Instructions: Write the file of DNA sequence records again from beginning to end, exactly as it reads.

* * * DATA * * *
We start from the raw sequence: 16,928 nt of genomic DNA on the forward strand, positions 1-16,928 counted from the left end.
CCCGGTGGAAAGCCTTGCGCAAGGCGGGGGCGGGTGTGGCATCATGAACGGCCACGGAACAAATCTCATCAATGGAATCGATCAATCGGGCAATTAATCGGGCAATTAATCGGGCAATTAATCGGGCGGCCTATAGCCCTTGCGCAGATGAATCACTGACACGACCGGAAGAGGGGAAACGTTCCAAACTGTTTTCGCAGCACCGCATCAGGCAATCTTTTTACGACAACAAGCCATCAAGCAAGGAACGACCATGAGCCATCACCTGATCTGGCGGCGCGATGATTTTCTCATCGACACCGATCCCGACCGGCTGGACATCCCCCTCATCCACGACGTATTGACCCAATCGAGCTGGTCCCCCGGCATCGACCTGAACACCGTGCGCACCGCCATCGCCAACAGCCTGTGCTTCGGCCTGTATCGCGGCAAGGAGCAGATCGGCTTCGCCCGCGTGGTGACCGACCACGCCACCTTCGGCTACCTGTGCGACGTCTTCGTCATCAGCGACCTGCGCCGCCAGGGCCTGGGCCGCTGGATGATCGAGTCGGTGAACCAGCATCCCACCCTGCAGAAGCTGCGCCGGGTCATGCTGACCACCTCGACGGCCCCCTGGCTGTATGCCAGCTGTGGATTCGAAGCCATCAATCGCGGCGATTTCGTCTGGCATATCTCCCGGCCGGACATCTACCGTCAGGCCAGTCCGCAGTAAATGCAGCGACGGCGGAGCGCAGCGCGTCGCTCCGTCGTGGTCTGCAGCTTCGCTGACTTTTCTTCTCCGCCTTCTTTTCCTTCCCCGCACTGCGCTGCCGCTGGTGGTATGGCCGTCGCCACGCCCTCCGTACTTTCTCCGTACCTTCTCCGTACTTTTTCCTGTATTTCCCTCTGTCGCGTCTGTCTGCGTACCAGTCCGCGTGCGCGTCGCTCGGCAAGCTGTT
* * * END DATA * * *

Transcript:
We start from the raw sequence: 16,928 nt of genomic DNA on the forward strand, positions 1-16,928 counted from the left end.
CCCGGTGGAAAGCCTTGCGCAAGGCGGGGGCGGGTGTGGCATCATGAACGGCCACGGAACAAATCTCATCAATGGAATCGATCAATCGGGCAATTAATCGGGCAATTAATCGGGCAATTAATCGGGCGGCCTATAGCCCTTGCGCAGATGAATCACTGACACGACCGGAAGAGGGGAAACGTTCCAAACTGTTTTCGCAGCACCGCATCAGGCAATCTTTTTACGACAACAAGCCATCAAGCAAGGAACGACCATGAGCCATCACCTGATCTGGCGGCGCGATGATTTTCTCATCGACACCGATCCCGACCGGCTGGACATCCCCCTCATCCACGACGTATTGACCCAATCGAGCTGGTCCCCCGGCATCGACCTGAACACCGTGCGCACCGCCATCGCCAACAGCCTGTGCTTCGGCCTGTATCGCGGCAAGGAGCAGATCGGCTTCGCCCGCGTGGTGACCGACCACGCCACCTTCGGCTACCTGTGCGACGTCTTCGTCATCAGCGACCTGCGCCGCCAGGGCCTGGGCCGCTGGATGATCGAGTCGGTGAACCAGCATCCCACCCTGCAGAAGCTGCGCCGGGTCATGCTGACCACCTCGACGGCCCCCTGGCTGTATGCCAGCTGTGGATTCGAAGCCATCAATCGCGGCGATTTCGTCTGGCATATCTCCCGGCCGGACATCTACCGTCAGGCCAGTCCGCAGTAAATGCAGCGACGGCGGAGCGCAGCGCGTCGCTCCGTCGTGGTCTGCAGCTTCGCTGACTTTTCTTCTCCGCCTTCTTTTCCTTCCCCGCACTGCGCTGCCGCTGGTGGTATGGCCGTCGCCACGCCCTCCGTACTTTCTCCGTACCTTCTCCGTACTTTTTCCTGTATTTCCCTCTGTCGCGTCTGTCTGCGTACCAGTCCGCGTGCGCGTCGCTCGGCAAGCTGTT